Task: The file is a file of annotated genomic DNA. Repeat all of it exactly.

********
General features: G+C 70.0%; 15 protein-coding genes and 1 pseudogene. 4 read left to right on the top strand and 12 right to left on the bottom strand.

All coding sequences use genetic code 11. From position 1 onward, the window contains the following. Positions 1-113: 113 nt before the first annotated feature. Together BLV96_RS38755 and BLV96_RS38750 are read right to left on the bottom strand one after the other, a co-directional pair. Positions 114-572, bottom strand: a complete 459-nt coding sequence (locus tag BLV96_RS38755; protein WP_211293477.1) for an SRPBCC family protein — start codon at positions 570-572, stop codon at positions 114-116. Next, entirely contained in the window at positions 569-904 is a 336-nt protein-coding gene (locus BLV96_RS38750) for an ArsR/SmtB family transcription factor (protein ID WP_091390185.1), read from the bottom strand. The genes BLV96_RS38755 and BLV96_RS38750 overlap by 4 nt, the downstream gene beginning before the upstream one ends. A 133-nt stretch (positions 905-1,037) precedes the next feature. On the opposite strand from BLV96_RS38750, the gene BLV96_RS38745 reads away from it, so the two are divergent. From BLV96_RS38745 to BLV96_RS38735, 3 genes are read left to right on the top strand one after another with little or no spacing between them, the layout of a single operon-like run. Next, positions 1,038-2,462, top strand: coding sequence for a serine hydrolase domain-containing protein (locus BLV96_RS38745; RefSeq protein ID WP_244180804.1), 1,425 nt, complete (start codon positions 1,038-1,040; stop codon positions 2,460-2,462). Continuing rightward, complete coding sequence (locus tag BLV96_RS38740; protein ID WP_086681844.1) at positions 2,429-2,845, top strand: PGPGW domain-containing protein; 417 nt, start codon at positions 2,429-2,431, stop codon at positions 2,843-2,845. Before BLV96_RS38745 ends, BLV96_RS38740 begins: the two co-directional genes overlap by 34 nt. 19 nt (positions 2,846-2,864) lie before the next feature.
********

General features: G+C 70.0%; 15 protein-coding genes and 1 pseudogene. 4 read left to right on the top strand and 12 right to left on the bottom strand.

All coding sequences use genetic code 11. From position 1 onward, the window contains the following. Positions 1-113: 113 nt before the first annotated feature. Together BLV96_RS38755 and BLV96_RS38750 are read right to left on the bottom strand one after the other, a co-directional pair. Positions 114-572, bottom strand: a complete 459-nt coding sequence (locus tag BLV96_RS38755; protein WP_211293477.1) for an SRPBCC family protein — start codon at positions 570-572, stop codon at positions 114-116. Next, entirely contained in the window at positions 569-904 is a 336-nt protein-coding gene (locus BLV96_RS38750) for an ArsR/SmtB family transcription factor (protein ID WP_091390185.1), read from the bottom strand. The genes BLV96_RS38755 and BLV96_RS38750 overlap by 4 nt, the downstream gene beginning before the upstream one ends. A 133-nt stretch (positions 905-1,037) precedes the next feature. On the opposite strand from BLV96_RS38750, the gene BLV96_RS38745 reads away from it, so the two are divergent. From BLV96_RS38745 to BLV96_RS38735, 3 genes are read left to right on the top strand one after another with little or no spacing between them, the layout of a single operon-like run. Next, positions 1,038-2,462, top strand: coding sequence for a serine hydrolase domain-containing protein (locus BLV96_RS38745; RefSeq protein ID WP_244180804.1), 1,425 nt, complete (start codon positions 1,038-1,040; stop codon positions 2,460-2,462). Continuing rightward, complete coding sequence (locus tag BLV96_RS38740; protein ID WP_086681844.1) at positions 2,429-2,845, top strand: PGPGW domain-containing protein; 417 nt, start codon at positions 2,429-2,431, stop codon at positions 2,843-2,845. Before BLV96_RS38745 ends, BLV96_RS38740 begins: the two co-directional genes overlap by 34 nt. 19 nt (positions 2,846-2,864) lie before the next feature.